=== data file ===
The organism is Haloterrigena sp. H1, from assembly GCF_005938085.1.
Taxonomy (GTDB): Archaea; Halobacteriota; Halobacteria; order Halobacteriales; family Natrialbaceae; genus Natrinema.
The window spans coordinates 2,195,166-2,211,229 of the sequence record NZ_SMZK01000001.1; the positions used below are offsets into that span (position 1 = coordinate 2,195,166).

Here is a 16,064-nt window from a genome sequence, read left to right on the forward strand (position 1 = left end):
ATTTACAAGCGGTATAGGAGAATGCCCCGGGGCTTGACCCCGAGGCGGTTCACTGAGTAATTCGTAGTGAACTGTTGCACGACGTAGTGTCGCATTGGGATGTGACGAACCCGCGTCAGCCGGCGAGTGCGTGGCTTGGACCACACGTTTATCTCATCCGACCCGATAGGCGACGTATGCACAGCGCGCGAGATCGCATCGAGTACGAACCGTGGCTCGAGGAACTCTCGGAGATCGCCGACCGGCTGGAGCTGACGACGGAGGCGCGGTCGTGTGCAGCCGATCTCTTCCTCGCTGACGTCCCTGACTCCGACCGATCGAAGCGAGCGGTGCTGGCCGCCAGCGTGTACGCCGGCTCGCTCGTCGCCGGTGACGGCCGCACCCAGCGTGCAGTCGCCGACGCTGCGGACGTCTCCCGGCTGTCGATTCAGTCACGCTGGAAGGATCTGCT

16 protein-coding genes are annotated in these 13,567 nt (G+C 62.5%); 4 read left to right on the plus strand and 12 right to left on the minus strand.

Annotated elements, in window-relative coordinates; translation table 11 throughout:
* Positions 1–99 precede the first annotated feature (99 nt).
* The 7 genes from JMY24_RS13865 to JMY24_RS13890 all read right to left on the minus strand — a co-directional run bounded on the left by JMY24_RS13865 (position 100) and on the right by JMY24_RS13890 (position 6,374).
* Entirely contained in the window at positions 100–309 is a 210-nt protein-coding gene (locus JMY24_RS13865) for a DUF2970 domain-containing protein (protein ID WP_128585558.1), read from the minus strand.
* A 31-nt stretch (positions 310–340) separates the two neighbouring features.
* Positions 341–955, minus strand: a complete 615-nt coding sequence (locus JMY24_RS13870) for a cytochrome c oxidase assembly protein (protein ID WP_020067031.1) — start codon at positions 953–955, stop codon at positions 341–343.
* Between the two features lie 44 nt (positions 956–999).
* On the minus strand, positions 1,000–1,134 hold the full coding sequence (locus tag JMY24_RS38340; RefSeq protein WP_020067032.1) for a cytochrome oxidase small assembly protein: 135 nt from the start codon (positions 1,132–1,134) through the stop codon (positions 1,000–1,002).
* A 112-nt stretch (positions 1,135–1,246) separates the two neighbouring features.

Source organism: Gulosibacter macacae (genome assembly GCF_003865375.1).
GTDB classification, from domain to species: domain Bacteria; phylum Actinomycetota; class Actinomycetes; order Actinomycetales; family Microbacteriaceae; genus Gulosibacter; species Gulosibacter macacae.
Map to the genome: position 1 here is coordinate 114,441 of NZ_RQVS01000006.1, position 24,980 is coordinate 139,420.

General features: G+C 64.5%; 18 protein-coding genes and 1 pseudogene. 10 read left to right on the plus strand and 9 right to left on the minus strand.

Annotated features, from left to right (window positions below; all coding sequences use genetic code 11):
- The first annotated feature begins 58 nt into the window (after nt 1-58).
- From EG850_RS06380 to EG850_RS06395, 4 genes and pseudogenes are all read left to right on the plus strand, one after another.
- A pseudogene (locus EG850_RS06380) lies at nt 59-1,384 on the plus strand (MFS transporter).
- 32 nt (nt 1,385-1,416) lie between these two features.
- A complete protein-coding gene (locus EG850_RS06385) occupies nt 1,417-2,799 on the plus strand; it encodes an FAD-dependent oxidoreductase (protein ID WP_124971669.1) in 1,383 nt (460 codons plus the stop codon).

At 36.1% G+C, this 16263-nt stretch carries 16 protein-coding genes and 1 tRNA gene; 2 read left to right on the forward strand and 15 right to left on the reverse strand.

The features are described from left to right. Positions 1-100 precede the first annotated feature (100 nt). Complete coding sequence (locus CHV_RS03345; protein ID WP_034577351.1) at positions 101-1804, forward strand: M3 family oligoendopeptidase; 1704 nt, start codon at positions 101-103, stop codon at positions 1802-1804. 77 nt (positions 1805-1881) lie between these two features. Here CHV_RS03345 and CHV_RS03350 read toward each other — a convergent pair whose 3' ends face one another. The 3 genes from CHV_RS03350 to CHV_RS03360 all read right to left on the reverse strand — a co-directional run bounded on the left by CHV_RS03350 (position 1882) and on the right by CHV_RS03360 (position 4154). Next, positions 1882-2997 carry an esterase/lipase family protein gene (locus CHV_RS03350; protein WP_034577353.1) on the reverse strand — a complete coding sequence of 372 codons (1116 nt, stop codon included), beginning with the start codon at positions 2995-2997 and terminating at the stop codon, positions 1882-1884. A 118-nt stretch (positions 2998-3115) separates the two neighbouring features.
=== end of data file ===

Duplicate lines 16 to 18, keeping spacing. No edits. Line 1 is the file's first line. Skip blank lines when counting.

Source organism: Gulosibacter macacae (genome assembly GCF_003865375.1).
GTDB classification, from domain to species: domain Bacteria; phylum Actinomycetota; class Actinomycetes; order Actinomycetales; family Microbacteriaceae; genus Gulosibacter; species Gulosibacter macacae.
Map to the genome: position 1 here is coordinate 114,441 of NZ_RQVS01000006.1, position 24,980 is coordinate 139,420.